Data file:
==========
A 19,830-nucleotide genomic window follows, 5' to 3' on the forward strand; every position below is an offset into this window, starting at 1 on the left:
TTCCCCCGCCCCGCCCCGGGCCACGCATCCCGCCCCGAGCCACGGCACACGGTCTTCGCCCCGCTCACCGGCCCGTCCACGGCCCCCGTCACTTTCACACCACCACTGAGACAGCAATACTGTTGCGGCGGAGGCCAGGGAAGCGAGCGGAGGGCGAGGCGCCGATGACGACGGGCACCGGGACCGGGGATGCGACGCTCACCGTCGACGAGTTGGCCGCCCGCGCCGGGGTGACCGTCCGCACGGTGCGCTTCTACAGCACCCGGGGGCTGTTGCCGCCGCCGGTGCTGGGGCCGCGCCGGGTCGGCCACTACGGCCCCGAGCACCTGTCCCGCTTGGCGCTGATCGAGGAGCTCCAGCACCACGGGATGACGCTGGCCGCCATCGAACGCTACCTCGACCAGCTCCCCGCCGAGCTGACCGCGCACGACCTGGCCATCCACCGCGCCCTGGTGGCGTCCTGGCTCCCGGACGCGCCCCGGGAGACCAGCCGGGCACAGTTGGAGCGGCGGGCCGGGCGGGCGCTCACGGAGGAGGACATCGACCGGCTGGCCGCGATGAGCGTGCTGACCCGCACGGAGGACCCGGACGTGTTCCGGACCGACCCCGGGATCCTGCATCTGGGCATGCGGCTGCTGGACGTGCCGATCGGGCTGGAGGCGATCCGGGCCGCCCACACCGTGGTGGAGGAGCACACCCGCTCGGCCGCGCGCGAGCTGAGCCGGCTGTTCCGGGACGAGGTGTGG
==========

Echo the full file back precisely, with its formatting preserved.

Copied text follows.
A 19,830-nucleotide genomic window follows, 5' to 3' on the forward strand; every position below is an offset into this window, starting at 1 on the left:
TTCCCCCGCCCCGCCCCGGGCCACGCATCCCGCCCCGAGCCACGGCACACGGTCTTCGCCCCGCTCACCGGCCCGTCCACGGCCCCCGTCACTTTCACACCACCACTGAGACAGCAATACTGTTGCGGCGGAGGCCAGGGAAGCGAGCGGAGGGCGAGGCGCCGATGACGACGGGCACCGGGACCGGGGATGCGACGCTCACCGTCGACGAGTTGGCCGCCCGCGCCGGGGTGACCGTCCGCACGGTGCGCTTCTACAGCACCCGGGGGCTGTTGCCGCCGCCGGTGCTGGGGCCGCGCCGGGTCGGCCACTACGGCCCCGAGCACCTGTCCCGCTTGGCGCTGATCGAGGAGCTCCAGCACCACGGGATGACGCTGGCCGCCATCGAACGCTACCTCGACCAGCTCCCCGCCGAGCTGACCGCGCACGACCTGGCCATCCACCGCGCCCTGGTGGCGTCCTGGCTCCCGGACGCGCCCCGGGAGACCAGCCGGGCACAGTTGGAGCGGCGGGCCGGGCGGGCGCTCACGGAGGAGGACATCGACCGGCTGGCCGCGATGAGCGTGCTGACCCGCACGGAGGACCCGGACGTGTTCCGGACCGACCCCGGGATCCTGCATCTGGGCATGCGGCTGCTGGACGTGCCGATCGGGCTGGAGGCGATCCGGGCCGCCCACACCGTGGTGGAGGAGCACACCCGCTCGGCCGCGCGCGAGCTGAGCCGGCTGTTCCGGGACGAGGTGTGG